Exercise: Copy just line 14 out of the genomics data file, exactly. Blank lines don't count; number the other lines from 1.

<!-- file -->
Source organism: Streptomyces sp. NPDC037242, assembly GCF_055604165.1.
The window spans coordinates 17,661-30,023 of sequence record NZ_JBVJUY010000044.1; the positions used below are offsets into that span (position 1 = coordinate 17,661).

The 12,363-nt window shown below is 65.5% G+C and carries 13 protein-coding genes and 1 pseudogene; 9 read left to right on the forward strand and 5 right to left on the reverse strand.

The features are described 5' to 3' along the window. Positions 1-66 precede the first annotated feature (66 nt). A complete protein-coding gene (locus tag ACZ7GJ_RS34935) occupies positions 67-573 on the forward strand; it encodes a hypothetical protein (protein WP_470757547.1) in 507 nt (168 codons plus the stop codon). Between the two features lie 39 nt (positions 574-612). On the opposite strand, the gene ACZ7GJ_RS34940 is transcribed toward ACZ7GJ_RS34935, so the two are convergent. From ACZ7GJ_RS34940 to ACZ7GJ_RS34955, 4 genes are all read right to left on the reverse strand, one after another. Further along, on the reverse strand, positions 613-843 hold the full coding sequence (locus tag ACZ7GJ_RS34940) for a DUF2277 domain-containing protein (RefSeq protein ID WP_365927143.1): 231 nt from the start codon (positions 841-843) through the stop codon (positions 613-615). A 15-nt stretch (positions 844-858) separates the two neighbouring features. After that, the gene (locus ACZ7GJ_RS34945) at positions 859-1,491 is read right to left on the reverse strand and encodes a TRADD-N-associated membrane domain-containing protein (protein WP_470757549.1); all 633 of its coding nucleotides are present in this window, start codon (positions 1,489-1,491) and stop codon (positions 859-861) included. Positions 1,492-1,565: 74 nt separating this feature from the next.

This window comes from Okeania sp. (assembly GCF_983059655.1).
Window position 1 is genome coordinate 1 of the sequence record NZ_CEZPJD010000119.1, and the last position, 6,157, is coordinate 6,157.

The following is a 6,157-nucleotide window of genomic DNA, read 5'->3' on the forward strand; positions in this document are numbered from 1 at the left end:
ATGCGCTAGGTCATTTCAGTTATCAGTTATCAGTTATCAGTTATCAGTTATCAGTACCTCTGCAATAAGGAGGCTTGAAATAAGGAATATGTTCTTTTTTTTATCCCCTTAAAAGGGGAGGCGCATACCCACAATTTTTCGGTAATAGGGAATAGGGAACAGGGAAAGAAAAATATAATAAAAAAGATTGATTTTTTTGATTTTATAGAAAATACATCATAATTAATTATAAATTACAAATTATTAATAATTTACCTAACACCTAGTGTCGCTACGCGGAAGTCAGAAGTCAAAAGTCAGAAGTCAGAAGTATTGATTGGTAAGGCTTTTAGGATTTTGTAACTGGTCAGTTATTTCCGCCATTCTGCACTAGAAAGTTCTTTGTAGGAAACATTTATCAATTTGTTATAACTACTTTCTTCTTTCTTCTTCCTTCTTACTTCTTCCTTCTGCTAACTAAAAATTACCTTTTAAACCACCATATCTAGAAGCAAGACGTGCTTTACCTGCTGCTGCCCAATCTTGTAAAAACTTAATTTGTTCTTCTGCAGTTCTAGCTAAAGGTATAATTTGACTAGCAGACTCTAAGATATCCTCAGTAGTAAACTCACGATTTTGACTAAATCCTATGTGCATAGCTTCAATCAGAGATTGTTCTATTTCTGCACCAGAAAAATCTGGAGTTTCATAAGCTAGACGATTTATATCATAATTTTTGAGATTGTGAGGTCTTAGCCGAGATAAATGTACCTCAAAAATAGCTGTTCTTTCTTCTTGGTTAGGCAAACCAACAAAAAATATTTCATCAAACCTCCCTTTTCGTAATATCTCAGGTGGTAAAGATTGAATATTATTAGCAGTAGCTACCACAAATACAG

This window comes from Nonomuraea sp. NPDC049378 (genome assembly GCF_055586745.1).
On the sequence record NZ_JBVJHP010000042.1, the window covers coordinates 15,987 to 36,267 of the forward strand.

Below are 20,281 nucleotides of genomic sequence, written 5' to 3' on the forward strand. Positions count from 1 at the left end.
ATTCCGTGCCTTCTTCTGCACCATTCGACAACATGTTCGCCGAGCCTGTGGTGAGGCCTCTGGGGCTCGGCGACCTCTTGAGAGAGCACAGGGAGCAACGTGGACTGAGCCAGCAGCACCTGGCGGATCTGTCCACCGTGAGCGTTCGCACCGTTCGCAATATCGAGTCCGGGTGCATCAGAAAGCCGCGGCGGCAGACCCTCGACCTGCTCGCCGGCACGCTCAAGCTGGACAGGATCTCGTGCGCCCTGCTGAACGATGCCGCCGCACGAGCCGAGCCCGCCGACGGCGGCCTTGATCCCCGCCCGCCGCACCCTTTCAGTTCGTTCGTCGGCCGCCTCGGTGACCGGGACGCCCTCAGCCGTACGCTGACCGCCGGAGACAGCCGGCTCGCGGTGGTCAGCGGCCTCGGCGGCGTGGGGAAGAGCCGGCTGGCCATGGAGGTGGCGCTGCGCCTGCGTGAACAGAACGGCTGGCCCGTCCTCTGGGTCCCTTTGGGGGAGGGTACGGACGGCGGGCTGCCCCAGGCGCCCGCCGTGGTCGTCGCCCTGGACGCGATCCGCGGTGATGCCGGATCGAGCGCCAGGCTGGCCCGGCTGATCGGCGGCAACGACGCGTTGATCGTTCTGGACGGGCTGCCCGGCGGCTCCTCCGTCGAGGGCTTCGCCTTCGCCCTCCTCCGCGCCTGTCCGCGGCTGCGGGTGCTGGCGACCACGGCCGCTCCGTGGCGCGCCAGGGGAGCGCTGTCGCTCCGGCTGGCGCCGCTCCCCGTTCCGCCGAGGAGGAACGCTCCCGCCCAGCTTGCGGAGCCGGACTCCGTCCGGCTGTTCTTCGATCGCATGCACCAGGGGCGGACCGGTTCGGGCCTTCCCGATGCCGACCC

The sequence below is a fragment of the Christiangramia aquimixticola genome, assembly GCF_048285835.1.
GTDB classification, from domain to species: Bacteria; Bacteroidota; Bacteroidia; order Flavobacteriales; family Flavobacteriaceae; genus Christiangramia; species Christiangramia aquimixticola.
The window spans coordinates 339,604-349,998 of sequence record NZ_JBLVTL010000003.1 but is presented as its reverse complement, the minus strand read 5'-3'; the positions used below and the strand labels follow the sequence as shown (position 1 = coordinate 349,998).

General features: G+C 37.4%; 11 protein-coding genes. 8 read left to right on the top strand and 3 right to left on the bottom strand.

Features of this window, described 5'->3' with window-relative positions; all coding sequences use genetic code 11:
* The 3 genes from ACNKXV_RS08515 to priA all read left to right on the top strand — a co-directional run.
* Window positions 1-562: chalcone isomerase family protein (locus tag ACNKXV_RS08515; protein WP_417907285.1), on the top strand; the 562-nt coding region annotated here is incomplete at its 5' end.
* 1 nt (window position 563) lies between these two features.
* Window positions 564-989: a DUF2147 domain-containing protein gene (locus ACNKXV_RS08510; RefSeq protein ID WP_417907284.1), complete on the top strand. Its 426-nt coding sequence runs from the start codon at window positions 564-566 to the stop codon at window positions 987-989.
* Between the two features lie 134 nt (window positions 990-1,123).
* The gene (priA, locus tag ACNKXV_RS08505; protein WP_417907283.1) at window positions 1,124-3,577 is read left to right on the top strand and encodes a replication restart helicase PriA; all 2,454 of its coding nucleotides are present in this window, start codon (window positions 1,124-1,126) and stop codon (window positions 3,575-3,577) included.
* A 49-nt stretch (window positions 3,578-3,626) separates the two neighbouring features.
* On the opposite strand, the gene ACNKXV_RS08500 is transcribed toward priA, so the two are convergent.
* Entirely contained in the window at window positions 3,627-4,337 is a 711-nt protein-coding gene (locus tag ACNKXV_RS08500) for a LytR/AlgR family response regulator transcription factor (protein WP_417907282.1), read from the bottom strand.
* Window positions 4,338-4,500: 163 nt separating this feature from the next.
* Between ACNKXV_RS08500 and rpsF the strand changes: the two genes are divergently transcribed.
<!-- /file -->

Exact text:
GTDB classification, from domain to species: Bacteria; Bacteroidota; Bacteroidia; order Flavobacteriales; family Flavobacteriaceae; genus Christiangramia; species Christiangramia aquimixticola.